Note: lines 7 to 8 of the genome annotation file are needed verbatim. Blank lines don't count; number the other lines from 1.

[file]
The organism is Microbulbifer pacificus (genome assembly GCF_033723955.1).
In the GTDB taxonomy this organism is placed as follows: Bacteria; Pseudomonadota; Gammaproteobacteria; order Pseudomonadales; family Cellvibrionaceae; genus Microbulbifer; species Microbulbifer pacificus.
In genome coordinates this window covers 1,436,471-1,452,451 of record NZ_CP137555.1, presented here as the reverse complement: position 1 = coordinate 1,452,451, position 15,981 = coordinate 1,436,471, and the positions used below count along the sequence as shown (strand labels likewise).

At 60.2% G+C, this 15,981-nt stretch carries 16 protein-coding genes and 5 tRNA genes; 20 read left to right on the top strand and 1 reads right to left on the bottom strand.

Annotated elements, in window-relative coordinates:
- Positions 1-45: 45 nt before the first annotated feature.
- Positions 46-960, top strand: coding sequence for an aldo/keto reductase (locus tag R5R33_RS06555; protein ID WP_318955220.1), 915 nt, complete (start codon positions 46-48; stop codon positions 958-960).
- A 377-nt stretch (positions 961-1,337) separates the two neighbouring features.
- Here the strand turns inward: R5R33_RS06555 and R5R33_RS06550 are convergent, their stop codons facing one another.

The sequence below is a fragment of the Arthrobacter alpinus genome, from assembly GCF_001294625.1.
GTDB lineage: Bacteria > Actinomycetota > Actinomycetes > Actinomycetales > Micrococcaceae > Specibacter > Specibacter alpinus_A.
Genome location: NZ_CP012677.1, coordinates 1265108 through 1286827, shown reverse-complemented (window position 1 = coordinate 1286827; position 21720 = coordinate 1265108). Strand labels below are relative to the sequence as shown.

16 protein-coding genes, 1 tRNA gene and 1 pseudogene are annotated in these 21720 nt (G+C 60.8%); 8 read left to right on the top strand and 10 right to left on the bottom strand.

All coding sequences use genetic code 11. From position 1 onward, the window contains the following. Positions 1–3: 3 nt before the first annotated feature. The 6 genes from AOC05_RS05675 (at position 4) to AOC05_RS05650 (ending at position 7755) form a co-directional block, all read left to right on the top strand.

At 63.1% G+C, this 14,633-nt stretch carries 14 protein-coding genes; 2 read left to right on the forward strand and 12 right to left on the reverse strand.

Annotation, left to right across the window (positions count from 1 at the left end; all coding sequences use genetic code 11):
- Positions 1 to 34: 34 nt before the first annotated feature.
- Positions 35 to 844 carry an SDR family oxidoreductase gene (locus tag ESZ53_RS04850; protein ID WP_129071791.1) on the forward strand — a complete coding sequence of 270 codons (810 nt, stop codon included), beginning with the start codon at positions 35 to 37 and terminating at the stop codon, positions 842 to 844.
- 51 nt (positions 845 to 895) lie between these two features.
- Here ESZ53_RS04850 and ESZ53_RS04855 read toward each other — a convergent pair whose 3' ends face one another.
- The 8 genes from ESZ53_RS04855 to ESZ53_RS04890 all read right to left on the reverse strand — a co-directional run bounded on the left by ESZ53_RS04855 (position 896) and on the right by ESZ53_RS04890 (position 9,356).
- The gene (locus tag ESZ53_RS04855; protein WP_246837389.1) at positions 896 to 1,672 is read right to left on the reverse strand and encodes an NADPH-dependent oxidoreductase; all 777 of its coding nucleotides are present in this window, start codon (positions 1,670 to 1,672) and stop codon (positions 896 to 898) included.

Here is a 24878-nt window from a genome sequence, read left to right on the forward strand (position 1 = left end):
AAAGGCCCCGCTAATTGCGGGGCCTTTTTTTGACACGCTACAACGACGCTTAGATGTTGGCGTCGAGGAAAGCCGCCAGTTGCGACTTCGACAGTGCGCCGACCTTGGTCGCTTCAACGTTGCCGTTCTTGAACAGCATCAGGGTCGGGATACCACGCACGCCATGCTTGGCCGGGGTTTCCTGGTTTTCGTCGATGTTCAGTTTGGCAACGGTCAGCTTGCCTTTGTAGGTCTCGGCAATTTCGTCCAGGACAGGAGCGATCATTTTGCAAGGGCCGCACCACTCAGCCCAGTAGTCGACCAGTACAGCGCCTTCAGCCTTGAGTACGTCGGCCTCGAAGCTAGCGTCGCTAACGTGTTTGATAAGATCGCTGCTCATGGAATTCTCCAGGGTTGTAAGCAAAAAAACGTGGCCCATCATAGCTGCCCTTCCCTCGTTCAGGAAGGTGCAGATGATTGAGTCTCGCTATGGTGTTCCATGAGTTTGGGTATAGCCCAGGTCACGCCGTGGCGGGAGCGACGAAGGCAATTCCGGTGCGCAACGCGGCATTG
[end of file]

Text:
- Positions 46-960, top strand: coding sequence for an aldo/keto reductase (locus tag R5R33_RS06555; protein ID WP_318955220.1), 915 nt, complete (start codon positions 46-48; stop codon positions 958-960).
- A 377-nt stretch (positions 961-1,337) separates the two neighbouring features.